HealthDay News — Patient characteristics at onset can help to estimate the long-term course of psoriasis with good discriminatory power, according to a study published online April 14 in JAMA Dermatology.
Axel Svedbom, from the Karolinska Institutet in Stockholm, and colleagues sought to describe the clinical course of psoriasis and identify possible indicators of long-term outcomes among a noninterventional cohort of patients enrolled between 2001 and 2005 and followed for 10 years. The analysis included 721 patients (≥15 years) with recent-onset psoriasis (<12 months duration).
The researchers found that the cumulative incidence of severe psoriasis at 12 years from enrollment was 21 percent. At follow-up, 77 of 389 patients with plaque onset (20 percent) and 56 of 116 with guttate onset (48 percent) had minimal disease activity without treatment, and 24 percent overall had psoriatic arthritis. The cumulative incidence of severe disease in patients with plaque phenotype, above-median disease activity, and scalp lesions was 52 percent versus 11 percent in patients with below-median disease activity at inclusion. Nearly six in 10 patients with peripheral enthesitis (59 percent) had psoriatic arthritis after 10 years versus 12 percent without initial joint pain. A severe disease course was also associated with smoking (hazard ratio, 1.70) and activating genes in the interleukin-23 pathway (odds ratio, 1.55). Early initiation of systemic therapy was associated with a lower risk for severe disease at 10 years versus later initiation of systemic therapy (odds ratio, 0.24).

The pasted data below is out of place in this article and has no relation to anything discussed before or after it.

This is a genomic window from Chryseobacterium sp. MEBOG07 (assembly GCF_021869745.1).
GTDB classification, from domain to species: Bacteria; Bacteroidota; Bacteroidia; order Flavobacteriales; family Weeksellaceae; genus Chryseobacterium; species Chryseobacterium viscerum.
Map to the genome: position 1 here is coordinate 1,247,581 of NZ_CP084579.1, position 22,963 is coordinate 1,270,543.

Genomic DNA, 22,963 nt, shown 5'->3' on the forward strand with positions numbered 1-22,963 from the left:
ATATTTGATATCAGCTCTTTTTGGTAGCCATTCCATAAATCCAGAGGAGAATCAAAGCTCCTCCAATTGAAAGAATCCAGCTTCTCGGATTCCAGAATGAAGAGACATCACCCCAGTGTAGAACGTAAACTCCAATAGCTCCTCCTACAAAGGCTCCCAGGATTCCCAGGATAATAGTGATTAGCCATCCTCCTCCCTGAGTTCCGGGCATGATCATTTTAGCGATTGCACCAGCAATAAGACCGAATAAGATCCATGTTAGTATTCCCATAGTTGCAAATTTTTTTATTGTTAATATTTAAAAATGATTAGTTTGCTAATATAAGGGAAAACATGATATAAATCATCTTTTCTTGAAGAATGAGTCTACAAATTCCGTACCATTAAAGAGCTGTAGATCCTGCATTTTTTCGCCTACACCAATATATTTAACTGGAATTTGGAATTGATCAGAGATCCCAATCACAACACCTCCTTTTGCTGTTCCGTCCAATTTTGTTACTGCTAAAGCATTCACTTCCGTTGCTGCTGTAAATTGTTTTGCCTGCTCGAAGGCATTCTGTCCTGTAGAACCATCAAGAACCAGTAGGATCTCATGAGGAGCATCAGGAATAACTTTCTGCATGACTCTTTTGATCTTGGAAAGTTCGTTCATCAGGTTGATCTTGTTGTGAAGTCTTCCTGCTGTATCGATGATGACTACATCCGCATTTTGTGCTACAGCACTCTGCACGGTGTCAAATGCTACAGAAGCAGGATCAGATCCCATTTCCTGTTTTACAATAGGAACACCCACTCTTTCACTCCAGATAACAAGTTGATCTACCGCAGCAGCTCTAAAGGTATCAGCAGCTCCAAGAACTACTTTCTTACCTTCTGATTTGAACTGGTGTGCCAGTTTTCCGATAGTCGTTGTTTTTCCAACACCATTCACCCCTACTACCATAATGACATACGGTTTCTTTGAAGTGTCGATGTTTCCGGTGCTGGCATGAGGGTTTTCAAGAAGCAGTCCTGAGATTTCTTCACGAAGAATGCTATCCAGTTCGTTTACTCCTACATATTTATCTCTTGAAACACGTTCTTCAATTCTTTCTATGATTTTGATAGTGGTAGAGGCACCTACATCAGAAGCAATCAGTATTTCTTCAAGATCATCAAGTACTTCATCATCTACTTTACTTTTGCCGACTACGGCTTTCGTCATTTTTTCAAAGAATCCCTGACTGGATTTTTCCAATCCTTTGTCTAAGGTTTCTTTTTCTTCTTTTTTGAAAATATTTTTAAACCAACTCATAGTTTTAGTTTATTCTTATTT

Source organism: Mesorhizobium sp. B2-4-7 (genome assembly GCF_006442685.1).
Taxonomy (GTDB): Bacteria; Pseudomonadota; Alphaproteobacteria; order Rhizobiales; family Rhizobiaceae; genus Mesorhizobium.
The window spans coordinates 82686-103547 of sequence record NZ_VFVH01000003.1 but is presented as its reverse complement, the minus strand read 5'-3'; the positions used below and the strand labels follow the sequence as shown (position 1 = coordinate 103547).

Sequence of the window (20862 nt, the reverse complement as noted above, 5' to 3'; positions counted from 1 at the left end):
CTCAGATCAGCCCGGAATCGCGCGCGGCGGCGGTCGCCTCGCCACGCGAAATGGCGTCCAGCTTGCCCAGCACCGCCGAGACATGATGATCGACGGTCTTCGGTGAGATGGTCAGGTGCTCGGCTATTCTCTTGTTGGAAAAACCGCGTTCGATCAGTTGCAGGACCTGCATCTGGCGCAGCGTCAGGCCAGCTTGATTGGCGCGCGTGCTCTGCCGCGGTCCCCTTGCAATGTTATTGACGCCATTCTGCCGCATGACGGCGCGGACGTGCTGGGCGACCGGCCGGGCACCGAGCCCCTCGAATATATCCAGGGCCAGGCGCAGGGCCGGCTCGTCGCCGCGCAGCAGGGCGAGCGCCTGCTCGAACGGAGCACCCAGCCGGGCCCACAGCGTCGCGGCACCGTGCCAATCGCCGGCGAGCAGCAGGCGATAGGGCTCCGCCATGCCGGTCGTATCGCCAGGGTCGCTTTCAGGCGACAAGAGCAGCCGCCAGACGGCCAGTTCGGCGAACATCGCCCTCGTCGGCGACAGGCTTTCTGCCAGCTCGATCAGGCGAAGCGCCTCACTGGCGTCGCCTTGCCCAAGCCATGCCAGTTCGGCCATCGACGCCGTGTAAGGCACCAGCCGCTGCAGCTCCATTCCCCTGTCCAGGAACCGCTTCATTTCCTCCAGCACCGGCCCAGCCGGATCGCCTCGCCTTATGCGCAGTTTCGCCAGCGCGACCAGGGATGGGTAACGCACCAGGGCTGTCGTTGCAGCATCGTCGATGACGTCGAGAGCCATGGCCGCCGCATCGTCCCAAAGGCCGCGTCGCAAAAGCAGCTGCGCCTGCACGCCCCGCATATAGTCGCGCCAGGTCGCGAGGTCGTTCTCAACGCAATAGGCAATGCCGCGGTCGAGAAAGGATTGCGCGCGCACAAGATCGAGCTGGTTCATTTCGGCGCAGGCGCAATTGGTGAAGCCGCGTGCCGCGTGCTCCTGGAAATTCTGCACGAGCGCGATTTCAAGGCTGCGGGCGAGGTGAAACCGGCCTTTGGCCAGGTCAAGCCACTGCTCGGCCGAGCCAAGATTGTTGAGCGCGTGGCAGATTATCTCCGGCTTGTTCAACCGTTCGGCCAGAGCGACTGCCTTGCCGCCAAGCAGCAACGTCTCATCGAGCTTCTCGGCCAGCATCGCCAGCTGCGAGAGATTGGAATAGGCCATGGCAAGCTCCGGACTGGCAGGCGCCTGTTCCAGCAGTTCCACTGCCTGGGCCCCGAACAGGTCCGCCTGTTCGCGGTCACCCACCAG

“In the light of the persistent nontreatment and undertreatment of both psoriasis and psoriatic arthritis, the identified subgroups with elevated risk for severe skin disease and psoriatic arthritis merit close follow-up or specialist referrals to facilitate timely and appropriate intervention,” the authors write.
Two authors disclosed financial ties to the pharmaceutical industry.
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